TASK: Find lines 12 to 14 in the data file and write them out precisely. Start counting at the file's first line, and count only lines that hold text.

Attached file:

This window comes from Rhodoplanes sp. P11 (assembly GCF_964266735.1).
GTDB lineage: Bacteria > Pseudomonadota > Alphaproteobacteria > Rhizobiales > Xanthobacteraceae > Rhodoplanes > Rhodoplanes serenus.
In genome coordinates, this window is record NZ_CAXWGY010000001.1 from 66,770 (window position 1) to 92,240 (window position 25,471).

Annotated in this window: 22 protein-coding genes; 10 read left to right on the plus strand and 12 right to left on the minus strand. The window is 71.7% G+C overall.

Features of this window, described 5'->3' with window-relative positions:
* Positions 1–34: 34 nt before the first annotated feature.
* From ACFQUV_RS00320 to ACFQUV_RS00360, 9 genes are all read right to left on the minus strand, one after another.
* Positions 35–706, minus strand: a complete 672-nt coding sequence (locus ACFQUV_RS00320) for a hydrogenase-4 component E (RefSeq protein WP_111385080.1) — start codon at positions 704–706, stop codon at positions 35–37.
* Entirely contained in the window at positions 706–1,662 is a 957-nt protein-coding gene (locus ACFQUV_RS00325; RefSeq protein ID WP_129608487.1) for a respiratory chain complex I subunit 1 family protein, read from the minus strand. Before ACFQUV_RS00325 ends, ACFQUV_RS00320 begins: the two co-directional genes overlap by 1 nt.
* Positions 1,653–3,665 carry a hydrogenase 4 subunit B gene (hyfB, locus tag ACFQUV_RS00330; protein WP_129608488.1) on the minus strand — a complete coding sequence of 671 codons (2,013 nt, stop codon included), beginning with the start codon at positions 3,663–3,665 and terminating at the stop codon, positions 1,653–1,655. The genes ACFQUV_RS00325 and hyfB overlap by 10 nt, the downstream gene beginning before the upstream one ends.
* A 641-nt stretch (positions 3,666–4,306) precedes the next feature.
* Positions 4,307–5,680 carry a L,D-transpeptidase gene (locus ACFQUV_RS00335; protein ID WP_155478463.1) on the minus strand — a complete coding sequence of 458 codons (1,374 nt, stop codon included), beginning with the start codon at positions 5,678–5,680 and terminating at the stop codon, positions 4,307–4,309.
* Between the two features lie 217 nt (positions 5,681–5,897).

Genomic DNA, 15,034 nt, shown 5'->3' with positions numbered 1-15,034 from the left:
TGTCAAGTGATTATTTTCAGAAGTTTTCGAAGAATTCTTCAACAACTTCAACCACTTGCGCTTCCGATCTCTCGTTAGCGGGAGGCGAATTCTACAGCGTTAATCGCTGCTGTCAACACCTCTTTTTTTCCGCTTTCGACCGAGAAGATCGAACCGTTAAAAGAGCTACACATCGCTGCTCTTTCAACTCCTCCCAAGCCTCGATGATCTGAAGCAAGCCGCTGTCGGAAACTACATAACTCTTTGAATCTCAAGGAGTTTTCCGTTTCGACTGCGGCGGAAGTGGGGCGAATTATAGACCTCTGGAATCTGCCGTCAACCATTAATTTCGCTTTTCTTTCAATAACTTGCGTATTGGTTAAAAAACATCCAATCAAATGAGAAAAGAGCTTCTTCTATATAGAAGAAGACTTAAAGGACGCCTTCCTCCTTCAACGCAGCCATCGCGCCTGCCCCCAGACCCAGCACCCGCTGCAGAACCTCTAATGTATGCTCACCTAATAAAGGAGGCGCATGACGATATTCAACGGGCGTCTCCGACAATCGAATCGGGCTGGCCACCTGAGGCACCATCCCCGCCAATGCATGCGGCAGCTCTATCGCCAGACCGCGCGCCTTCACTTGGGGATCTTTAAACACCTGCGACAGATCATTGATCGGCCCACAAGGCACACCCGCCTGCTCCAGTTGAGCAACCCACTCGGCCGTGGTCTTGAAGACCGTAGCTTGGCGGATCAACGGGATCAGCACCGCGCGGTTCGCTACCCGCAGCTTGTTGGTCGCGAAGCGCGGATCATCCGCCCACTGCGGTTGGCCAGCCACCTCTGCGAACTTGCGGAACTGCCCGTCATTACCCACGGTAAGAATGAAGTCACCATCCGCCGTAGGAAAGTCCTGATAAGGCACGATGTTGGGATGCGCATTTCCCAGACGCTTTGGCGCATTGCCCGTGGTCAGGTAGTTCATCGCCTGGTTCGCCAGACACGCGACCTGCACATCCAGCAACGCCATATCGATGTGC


* Positions 4,307–5,680 carry a L,D-transpeptidase gene (locus ACFQUV_RS00335; protein ID WP_155478463.1) on the minus strand — a complete coding sequence of 458 codons (1,374 nt, stop codon included), beginning with the start codon at positions 5,678–5,680 and terminating at the stop codon, positions 4,307–4,309.
* Between the two features lie 217 nt (positions 5,681–5,897).

Genomic DNA, 15,034 nt, shown 5'->3' with positions numbered 1-15,034 from the left: